The doctor’s office on the hill above Key Center, where generations of Key Peninsula families have received medical care, is about to have new management.
Dr. William Roes opened Key Medical Center in 1993. Community Health Care, a 501(c)(3) nonprofit medical provider based in Tacoma, is preparing to buy the practice and take charge.
“We are on target to purchase the clinic and be ready to go by Jan. 1,” said Corey Hatfield, the CHC assistant medical director. “That’s still kind of up in the air a little bit. We’re going to be doing some improvements.”
The new name will be Community Health Care Key Medical Clinic.
The current employees will all be invited to apply for the same jobs at the new clinic. “We’re anticipating that the staff that is there will be the existing staff when we take it over,” Hatfield said. “Our intention is to continue along the same lines of the good work that Dr. Roes and Dean (Shriner) have been doing all this time, and to partner up with the other folks that are out there.”
William Roes, M.D., and Dean Shriner, A.R.N.P., F.N.P. have been familiar fixtures on the KP for more than 40 years.
“Dean has been here since 1978,” Roes said. “I came in ’79 as a resident in training from Tacoma Family Medicine.”
In 1981, Roes and Shriner started working together at the KP Community Health Center, a nonprofit that evolved from a volunteer clinic started at the Longbranch Community Church in 1974. Roes began a three-year commitment there under the National Health Service Corp. to pay for his medical school tuition in exchange for working in an underserved community.
“When I completed that, I worked another three years as an employee of the health center, and they sold me the practice,” Roes said. “Dean and I were here; we were going to take care of the community. That was just sort of the mindset we had.”
Roes built a new facility on the hill above Key Center and moved the practice there in 1993.
“I’ve been up here in this building for nearly 30 years trying to attract a partner,” he said. “There isn’t an appetite for risk in young physicians and part of that is because they come out with such a debt load.”
The practice serves about 3,500 patients, the most they can afford according to Roes. “I’ll be 70 in December,” he said. “I love what I do and I want to keep doing it for a while, but I need to have a plan.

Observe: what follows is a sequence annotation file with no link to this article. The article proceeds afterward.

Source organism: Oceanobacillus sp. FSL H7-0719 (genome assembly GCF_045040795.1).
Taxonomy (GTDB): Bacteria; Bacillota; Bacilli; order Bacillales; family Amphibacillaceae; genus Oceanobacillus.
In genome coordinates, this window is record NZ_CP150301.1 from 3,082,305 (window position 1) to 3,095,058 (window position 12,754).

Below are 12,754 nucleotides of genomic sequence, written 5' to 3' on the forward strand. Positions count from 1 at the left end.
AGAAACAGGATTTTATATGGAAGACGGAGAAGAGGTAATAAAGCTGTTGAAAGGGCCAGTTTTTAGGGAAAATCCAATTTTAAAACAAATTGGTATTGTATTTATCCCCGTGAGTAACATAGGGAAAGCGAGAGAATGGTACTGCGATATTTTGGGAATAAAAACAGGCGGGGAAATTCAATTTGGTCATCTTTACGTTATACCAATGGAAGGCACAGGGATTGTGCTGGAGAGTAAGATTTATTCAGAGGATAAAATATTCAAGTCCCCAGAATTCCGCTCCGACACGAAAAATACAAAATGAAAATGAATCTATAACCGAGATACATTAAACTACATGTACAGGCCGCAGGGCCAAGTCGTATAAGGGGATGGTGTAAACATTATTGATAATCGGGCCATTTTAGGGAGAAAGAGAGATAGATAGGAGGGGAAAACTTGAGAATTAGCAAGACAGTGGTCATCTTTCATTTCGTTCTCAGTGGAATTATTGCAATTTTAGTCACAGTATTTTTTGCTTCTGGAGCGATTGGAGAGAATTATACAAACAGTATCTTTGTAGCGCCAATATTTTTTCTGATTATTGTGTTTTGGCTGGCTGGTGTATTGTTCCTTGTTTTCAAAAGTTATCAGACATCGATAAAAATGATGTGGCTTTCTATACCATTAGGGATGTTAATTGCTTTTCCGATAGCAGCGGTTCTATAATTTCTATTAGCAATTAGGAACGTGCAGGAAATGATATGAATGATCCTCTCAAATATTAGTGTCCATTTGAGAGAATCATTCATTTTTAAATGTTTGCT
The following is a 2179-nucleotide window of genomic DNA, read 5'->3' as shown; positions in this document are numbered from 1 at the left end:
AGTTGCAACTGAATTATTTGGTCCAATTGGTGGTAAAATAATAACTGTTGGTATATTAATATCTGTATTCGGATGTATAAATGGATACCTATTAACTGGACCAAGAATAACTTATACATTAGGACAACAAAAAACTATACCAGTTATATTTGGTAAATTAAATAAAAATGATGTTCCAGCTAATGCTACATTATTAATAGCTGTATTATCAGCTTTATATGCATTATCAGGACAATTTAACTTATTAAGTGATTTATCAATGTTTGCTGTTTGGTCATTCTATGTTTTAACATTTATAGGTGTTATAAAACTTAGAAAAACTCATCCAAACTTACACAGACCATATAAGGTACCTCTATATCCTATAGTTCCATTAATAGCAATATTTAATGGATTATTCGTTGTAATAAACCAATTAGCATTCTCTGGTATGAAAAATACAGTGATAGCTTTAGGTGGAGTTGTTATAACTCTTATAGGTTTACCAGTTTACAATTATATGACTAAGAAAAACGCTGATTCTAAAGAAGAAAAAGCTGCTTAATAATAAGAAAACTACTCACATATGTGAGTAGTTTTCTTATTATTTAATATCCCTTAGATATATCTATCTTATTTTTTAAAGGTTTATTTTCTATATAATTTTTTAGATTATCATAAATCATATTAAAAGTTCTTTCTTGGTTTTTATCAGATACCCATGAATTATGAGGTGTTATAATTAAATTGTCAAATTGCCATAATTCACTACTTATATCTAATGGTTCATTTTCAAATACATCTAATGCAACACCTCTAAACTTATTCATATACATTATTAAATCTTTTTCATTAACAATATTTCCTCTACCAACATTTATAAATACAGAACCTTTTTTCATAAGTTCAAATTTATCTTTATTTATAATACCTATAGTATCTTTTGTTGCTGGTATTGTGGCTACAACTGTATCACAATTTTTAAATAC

“We’ve been talking with the community clinics and much of what they do is what we do with a focus on serving low income,” he said. “The federal government supports them, especially for Medicaid. For us, that’s the lowest paying; for them, it’s a great deal.”
Community Health Care is a recognized Federally Qualified Health Center that receives funds from the Health Resources and Services Administration to provide primary care services in underserved areas. It has been in business for 51 years and served 49,000 patients in 2019 at its five clinics in the greater Tacoma area. Key Center would be the sixth.
Russ Sondker, the CHC marketing and development manager, estimated there are about 5,000 Medicaid patients on the KP. He said that adding two or more providers to the new clinic could provide care for an additional 1,000 patients. “One thing we try to do is reduce barriers to care and one of our strategies is to provide as many services as possible at our clinic site for that.”
“As it stands, there’s going to be Dr. Roes, Dean Shriner, and then we’re adding a pediatrician one day a week to start with,” Hatfield said. “We’re looking at having a family practice with OB, a behavioral health consultant, and we’re doing renovations to set up a small pharmacy on site.”
“Eventually we’re going to want to add dental care, although that’s a nut that we haven’t really cracked yet,” Sondker said. “But one thing about Community Health Care, if you are on Medicaid, you can come to any of our clinics if you’re willing to drive across the (Narrows) bridge and get the care you need. And since we provide for uninsured on a sliding scale based on income and family size, that goes for all services, including dental.”
Hatfield also said CHC is “more than willing” to partner with The Mustard Seed Project in caring for residents of its assisted living campus, which is slated to begin construction just up the road from the clinic by mid-2021.
“Our goal is to be a resource so people don’t have to hurt every day,” Sondker said. “Our job is to provide care to the community, not to limit it to a certain patient population or a certain insurance population. You need care, just come and get it.”
“Because we’re a full-spectrum family practice we get to see everything from birth to geriatric,” Hatfield said. “I’m a physician’s assistant myself and I’ve been here for 19 years, and one of the draws is I get to see a great deal of different types of individuals… We work very hard trying to take care of all their social needs too, in conjunction with a lot of other entities in Pierce County. Being part of the community itself and the services we provide not only for adults, but for children, those with HIV, those with hepatitis, those folks that are homeless and maybe have some drug addiction problems or something like that, we provide services for those folks as well. For me, it’s fulfilling.”
Roes intends to stay on the job for at least another year, “and perhaps significantly longer than that,” he said.
“I want to serve these people better. I want to offer more services. I’d like to spend a little more time at the beach. I’d like to do a little writing. A little traveling. I don’t see myself retiring from medicine.”
UNDERWRITTEN BY NEWSMATCH/MIAMI FOUNDATION, THE ANGEL GUILD, ROTARY CLUB OF GIG HARBOR, ADVERTISERS, DONORS AND PEOPLE WHO SUPPORT LOCAL, INDEPENDENT NONPROFIT NEWS